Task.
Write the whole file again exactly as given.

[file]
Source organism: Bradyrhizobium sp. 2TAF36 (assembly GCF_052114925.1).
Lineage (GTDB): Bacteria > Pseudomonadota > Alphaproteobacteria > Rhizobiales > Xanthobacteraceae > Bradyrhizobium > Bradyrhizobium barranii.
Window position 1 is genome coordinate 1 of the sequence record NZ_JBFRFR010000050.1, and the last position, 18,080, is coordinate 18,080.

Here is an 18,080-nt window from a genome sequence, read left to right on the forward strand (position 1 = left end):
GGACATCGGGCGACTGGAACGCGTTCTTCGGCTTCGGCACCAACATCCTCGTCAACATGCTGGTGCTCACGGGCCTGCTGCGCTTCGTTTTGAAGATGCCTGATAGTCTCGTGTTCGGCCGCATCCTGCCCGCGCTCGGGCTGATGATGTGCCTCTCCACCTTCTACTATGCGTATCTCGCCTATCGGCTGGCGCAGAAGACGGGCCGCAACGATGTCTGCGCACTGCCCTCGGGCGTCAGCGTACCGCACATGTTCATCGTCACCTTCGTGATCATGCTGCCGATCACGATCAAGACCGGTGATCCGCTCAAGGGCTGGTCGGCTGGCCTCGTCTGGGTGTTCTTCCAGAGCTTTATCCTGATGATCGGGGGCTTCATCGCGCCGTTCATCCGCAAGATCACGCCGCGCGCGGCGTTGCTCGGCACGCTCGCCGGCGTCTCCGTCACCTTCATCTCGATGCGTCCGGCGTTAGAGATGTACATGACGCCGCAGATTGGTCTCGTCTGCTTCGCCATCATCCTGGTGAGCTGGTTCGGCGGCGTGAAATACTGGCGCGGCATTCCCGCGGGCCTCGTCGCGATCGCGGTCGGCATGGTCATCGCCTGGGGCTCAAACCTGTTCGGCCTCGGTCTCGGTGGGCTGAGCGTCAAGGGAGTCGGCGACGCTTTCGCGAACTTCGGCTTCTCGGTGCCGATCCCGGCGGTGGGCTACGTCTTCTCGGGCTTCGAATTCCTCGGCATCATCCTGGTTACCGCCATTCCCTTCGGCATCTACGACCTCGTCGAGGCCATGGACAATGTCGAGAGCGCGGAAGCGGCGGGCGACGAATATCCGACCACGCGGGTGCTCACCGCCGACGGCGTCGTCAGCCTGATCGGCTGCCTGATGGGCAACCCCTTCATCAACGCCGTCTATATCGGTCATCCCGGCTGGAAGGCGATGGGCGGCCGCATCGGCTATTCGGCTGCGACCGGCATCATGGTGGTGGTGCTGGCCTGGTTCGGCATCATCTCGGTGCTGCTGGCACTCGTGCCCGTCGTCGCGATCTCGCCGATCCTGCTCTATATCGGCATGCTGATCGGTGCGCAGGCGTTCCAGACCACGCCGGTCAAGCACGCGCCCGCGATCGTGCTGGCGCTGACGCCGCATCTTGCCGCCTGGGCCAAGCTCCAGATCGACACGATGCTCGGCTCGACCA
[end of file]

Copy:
Source organism: Bradyrhizobium sp. 2TAF36 (assembly GCF_052114925.1).
Lineage (GTDB): Bacteria > Pseudomonadota > Alphaproteobacteria > Rhizobiales > Xanthobacteraceae > Bradyrhizobium > Bradyrhizobium barranii.
Window position 1 is genome coordinate 1 of the sequence record NZ_JBFRFR010000050.1, and the last position, 18,080, is coordinate 18,080.

Here is an 18,080-nt window from a genome sequence, read left to right on the forward strand (position 1 = left end):
GGACATCGGGCGACTGGAACGCGTTCTTCGGCTTCGGCACCAACATCCTCGTCAACATGCTGGTGCTCACGGGCCTGCTGCGCTTCGTTTTGAAGATGCCTGATAGTCTCGTGTTCGGCCGCATCCTGCCCGCGCTCGGGCTGATGATGTGCCTCTCCACCTTCTACTATGCGTATCTCGCCTATCGGCTGGCGCAGAAGACGGGCCGCAACGATGTCTGCGCACTGCCCTCGGGCGTCAGCGTACCGCACATGTTCATCGTCACCTTCGTGATCATGCTGCCGATCACGATCAAGACCGGTGATCCGCTCAAGGGCTGGTCGGCTGGCCTCGTCTGGGTGTTCTTCCAGAGCTTTATCCTGATGATCGGGGGCTTCATCGCGCCGTTCATCCGCAAGATCACGCCGCGCGCGGCGTTGCTCGGCACGCTCGCCGGCGTCTCCGTCACCTTCATCTCGATGCGTCCGGCGTTAGAGATGTACATGACGCCGCAGATTGGTCTCGTCTGCTTCGCCATCATCCTGGTGAGCTGGTTCGGCGGCGTGAAATACTGGCGCGGCATTCCCGCGGGCCTCGTCGCGATCGCGGTCGGCATGGTCATCGCCTGGGGCTCAAACCTGTTCGGCCTCGGTCTCGGTGGGCTGAGCGTCAAGGGAGTCGGCGACGCTTTCGCGAACTTCGGCTTCTCGGTGCCGATCCCGGCGGTGGGCTACGTCTTCTCGGGCTTCGAATTCCTCGGCATCATCCTGGTTACCGCCATTCCCTTCGGCATCTACGACCTCGTCGAGGCCATGGACAATGTCGAGAGCGCGGAAGCGGCGGGCGACGAATATCCGACCACGCGGGTGCTCACCGCCGACGGCGTCGTCAGCCTGATCGGCTGCCTGATGGGCAACCCCTTCATCAACGCCGTCTATATCGGTCATCCCGGCTGGAAGGCGATGGGCGGCCGCATCGGCTATTCGGCTGCGACCGGCATCATGGTGGTGGTGCTGGCCTGGTTCGGCATCATCTCGGTGCTGCTGGCACTCGTGCCCGTCGTCGCGATCTCGCCGATCCTGCTCTATATCGGCATGCTGATCGGTGCGCAGGCGTTCCAGACCACGCCGGTCAAGCACGCGCCCGCGATCGTGCTGGCGCTGACGCCGCATCTTGCCGCCTGGGCCAAGCTCCAGATCGACACGATGCTCGGCTCGACCA